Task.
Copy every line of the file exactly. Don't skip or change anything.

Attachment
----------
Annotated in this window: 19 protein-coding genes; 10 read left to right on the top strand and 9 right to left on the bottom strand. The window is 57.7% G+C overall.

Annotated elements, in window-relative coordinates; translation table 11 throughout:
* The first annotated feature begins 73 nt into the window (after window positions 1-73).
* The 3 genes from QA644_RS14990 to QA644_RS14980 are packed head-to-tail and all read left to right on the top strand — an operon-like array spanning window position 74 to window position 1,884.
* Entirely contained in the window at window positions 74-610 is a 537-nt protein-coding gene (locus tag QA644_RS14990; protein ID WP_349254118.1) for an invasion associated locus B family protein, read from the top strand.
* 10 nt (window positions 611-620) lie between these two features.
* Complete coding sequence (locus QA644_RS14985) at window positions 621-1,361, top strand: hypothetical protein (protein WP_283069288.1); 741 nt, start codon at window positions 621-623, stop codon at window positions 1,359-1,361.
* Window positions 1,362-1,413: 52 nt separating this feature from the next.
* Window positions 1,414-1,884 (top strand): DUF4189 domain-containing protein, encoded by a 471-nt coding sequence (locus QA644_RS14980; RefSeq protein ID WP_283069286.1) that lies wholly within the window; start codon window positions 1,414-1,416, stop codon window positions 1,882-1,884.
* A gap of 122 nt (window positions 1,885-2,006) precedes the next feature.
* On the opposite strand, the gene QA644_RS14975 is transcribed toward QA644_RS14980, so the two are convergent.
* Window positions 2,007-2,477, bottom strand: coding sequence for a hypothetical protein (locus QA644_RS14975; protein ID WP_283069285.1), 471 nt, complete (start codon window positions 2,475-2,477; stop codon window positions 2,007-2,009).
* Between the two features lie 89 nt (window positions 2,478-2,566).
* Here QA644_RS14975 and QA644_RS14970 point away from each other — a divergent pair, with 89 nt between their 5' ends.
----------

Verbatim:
Annotated in this window: 19 protein-coding genes; 10 read left to right on the top strand and 9 right to left on the bottom strand. The window is 57.7% G+C overall.

Annotated elements, in window-relative coordinates; translation table 11 throughout:
* The first annotated feature begins 73 nt into the window (after window positions 1-73).
* The 3 genes from QA644_RS14990 to QA644_RS14980 are packed head-to-tail and all read left to right on the top strand — an operon-like array spanning window position 74 to window position 1,884.
* Entirely contained in the window at window positions 74-610 is a 537-nt protein-coding gene (locus tag QA644_RS14990; protein ID WP_349254118.1) for an invasion associated locus B family protein, read from the top strand.
* 10 nt (window positions 611-620) lie between these two features.
* Complete coding sequence (locus QA644_RS14985) at window positions 621-1,361, top strand: hypothetical protein (protein WP_283069288.1); 741 nt, start codon at window positions 621-623, stop codon at window positions 1,359-1,361.
* Window positions 1,362-1,413: 52 nt separating this feature from the next.
* Window positions 1,414-1,884 (top strand): DUF4189 domain-containing protein, encoded by a 471-nt coding sequence (locus QA644_RS14980; RefSeq protein ID WP_283069286.1) that lies wholly within the window; start codon window positions 1,414-1,416, stop codon window positions 1,882-1,884.
* A gap of 122 nt (window positions 1,885-2,006) precedes the next feature.
* On the opposite strand, the gene QA644_RS14975 is transcribed toward QA644_RS14980, so the two are convergent.
* Window positions 2,007-2,477, bottom strand: coding sequence for a hypothetical protein (locus QA644_RS14975; protein ID WP_283069285.1), 471 nt, complete (start codon window positions 2,475-2,477; stop codon window positions 2,007-2,009).
* Between the two features lie 89 nt (window positions 2,478-2,566).
* Here QA644_RS14975 and QA644_RS14970 point away from each other — a divergent pair, with 89 nt between their 5' ends.